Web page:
August 8, 2005
Scientists at the Fisher Center for Alzheimer's Research at The Rockefeller University, a leading research group devoted to finding the underlying causes and a cure for Alzheimer's disease, showed how connections between nerve cells in the brain change and play a key role in the onset of Alzheimer's. In a research project headed by Drs. Eric Snyder and Nobel laureate Paul Greengard, the provocative findings open up new avenues of research into a devastating brain illness that afflicts some 4.5 million Americans.
In an accompanying news report in the medical journal Nature Neuroscience, Dr. Rudolph E. Tanzi of Harvard Medical School calls the work of the Fisher Center scientists "a major leap forward." If confirmed, the findings may lead to effective new treatments for the mind-ravaging illness.
Scientists have long suspected that a toxic protein called beta amyloid, which builds up in the brains of those with Alzheimer's, plays a key role in the disease. This is called the amyloid hypothesis. However, exactly how beta amyloid causes Alzheimer's has remained a matter of intense scientific debate.
It was known that a toxic form of beta amyloid accumulates in the brains of those with Alzheimer's, forming dense, fibrous deposits called plaques. The buildup of these plaques had been thought to cause brain cells that are critical for memory and thinking to die. The result is Alzheimer's disease.
However, more recently, scientists have found clues that suggest beta amyloid damages brain cells or, more specifically, the connections between brain cells, even before plaques form. "A growing body of evidence indicates that beta amyloid acts at the connections, called synapses, between brain cells," says study author Dr. Eric Snyder of the Fisher Center for Alzheimer's Research at The Rockefeller University. "Alzheimer's disease may in fact be a disease of the synapse."
Major Leap Forward
Scientists have long known that nerve cells in the brain communicate with one another by transmitting chemicals, called "neurotransmitters," from one cell to the next. The vast network of nerve cells that make up the brain form a kind of super network, with nerve cells "talking" to one another through the medium of neurotransmitters and, in the process, laying down memories and thoughts.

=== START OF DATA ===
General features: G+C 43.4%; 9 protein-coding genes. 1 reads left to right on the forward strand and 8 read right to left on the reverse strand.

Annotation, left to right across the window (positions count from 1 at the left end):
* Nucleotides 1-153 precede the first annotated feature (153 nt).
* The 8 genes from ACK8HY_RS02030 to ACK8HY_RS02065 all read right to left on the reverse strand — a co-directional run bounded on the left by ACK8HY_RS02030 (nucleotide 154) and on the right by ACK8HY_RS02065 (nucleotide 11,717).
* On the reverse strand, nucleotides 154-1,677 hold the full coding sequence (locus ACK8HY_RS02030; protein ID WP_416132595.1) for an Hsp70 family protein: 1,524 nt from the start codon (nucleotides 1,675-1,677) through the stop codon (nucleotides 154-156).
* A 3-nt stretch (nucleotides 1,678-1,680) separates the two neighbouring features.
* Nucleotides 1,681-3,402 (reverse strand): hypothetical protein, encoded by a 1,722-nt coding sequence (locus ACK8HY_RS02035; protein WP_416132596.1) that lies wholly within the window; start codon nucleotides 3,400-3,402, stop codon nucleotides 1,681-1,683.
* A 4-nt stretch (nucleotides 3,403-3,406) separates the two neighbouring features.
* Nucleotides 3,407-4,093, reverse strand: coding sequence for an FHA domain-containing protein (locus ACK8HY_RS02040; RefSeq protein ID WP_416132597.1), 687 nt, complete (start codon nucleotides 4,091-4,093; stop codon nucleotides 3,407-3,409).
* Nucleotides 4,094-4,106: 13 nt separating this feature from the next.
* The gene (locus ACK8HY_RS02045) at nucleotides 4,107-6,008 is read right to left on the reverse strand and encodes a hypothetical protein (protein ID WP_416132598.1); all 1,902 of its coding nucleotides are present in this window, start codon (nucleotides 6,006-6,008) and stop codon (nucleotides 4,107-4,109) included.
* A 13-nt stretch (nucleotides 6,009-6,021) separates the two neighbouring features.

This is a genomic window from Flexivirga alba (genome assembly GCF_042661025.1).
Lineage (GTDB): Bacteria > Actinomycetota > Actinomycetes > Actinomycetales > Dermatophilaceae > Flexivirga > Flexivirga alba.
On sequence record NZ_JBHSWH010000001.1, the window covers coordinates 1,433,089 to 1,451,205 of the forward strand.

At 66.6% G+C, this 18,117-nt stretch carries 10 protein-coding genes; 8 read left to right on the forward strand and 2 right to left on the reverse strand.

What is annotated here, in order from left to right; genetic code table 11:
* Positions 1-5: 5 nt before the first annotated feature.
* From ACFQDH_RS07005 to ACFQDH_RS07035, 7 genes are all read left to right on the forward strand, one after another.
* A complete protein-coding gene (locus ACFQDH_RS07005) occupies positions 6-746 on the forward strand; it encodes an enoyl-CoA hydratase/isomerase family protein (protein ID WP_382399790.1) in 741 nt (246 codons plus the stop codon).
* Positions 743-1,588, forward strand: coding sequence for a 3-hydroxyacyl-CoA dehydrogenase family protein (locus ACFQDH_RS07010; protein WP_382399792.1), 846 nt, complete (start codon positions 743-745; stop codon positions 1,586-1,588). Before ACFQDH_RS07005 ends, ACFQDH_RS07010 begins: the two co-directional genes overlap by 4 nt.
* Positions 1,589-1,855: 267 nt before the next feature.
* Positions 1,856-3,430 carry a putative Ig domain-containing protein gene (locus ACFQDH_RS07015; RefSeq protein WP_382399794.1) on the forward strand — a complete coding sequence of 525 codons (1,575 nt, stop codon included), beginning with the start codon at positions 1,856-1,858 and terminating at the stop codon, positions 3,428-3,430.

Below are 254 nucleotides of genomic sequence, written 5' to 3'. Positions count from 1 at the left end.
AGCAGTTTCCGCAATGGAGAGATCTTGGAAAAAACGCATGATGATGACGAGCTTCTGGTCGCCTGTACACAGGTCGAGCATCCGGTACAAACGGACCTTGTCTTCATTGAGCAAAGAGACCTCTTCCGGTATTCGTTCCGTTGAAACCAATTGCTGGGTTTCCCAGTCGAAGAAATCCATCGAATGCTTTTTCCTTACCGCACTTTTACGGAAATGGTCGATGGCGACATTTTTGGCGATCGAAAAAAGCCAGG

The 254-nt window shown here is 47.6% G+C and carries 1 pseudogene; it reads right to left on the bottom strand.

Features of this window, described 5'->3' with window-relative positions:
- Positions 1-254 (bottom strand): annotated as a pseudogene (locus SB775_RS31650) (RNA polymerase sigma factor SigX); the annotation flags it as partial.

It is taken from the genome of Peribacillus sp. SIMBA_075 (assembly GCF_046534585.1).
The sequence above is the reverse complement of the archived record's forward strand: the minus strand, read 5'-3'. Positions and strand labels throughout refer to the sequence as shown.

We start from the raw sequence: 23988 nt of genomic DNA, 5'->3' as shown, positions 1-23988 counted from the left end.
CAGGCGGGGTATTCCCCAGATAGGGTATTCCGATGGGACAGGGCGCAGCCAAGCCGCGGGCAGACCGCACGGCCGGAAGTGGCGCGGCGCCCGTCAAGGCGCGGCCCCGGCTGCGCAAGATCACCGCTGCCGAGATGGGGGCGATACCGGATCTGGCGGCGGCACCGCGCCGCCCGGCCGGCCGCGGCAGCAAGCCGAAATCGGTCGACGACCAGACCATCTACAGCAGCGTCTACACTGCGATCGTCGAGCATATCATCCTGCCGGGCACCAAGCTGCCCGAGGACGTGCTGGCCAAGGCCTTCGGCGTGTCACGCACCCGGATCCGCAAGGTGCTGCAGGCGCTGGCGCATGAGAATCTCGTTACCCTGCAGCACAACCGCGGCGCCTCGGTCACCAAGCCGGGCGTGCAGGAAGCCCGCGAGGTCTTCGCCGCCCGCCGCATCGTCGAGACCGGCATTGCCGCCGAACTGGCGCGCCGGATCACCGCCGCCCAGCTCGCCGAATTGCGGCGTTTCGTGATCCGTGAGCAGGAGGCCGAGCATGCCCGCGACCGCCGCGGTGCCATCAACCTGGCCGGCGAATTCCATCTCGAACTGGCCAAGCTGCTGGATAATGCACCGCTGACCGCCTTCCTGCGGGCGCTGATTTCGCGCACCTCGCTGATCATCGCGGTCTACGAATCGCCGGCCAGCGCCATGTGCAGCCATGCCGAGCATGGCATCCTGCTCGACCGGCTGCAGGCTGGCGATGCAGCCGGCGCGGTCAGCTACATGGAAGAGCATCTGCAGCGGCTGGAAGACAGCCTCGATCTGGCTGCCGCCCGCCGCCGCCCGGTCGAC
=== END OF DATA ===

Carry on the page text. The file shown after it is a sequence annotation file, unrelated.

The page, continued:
The spaces between nerve cells, called synapses, are critical for the transmission of information by neurotransmitters. It has become known that in Alzheimer's disease, synapses deteriorate even before cells die, and this disrupts communication between nerve cells. Beta amyloid is believed to be responsible for this disruption. In the study just reported, Fisher Center scientists learned how beta amyloid disrupts communication across the synapse, and thus how the symptoms of Alzheimer's arise.
Fisher scientists showed that beta amyloid binds to certain receptors on the surfaces of brain cells and causes other receptors, known to be responsible for memory and thought processes, to be "swallowed" up by the cells. The disappearance of these surface receptors terminates connections the cells might have made with other cells. As communication between brain cells is interrupted, memory and other thought processes gradually weaken, personality traits may be altered, and Alzheimer's take hold.
"Our main finding is that beta amyloid attacks synapses by decreasing the function of a protein called an NMDA receptor that is essential for memory," says Dr. Snyder. "In our experiments, beta amyloid caused nerve cells to 'swallow up' their NMDA receptors. These receptors have been shown to control the number of synapses, or connections, between nerve cells, and to control genes involved in memory and nerve cell survival. By decreasing the availability of NMDA receptors, beta amyloid can cause many of the changes that have been seen in the brains of Alzheimer's patients, including synapse loss, changes in gene function, and, ultimately, cell death."
The hunt by Fisher Center scientists for underlying abnormalities in the brain that lead to the onset of Alzheimer's is critical for combating the disease. Identifying such defects sheds new light on mechanisms in the brain that contribute to the illness. This research may also lead to new drugs and effective treatments targeting brain defects that cause memory loss and Alzheimer's.
"Our data help us to understand the pathology of Alzheimer's at a cellular and molecular level, and further point towards the nerve cell synapse as a main target of the disease," says Dr. Snyder. "We are hopeful that new treatments will find ways of reducing beta amyloid or increasing NMDA receptor transmission."
The Fisher Center for Alzheimer's Research Foundation is leading the way in basic research into the underlying causes of Alzheimer's disease. For more on how the Fisher Center is working toward the search for a cure, visit the www.ALZinfo.org.
Rudolph E. Tanzi: "The Synaptic A-Beta Hypotheis of Alzheimer disease." Nature Neuroscience, Volume 8, Number 8, August 2005, pages 977-979.
Eric M Snyder, Yi Nong, Claudia G Almeida, et al: "Regulation of NMDA receptor trafficking by amyloid-beta.' Nature Neuroscience, Volume 8, Number 8, August 2005, pages 1049-1056.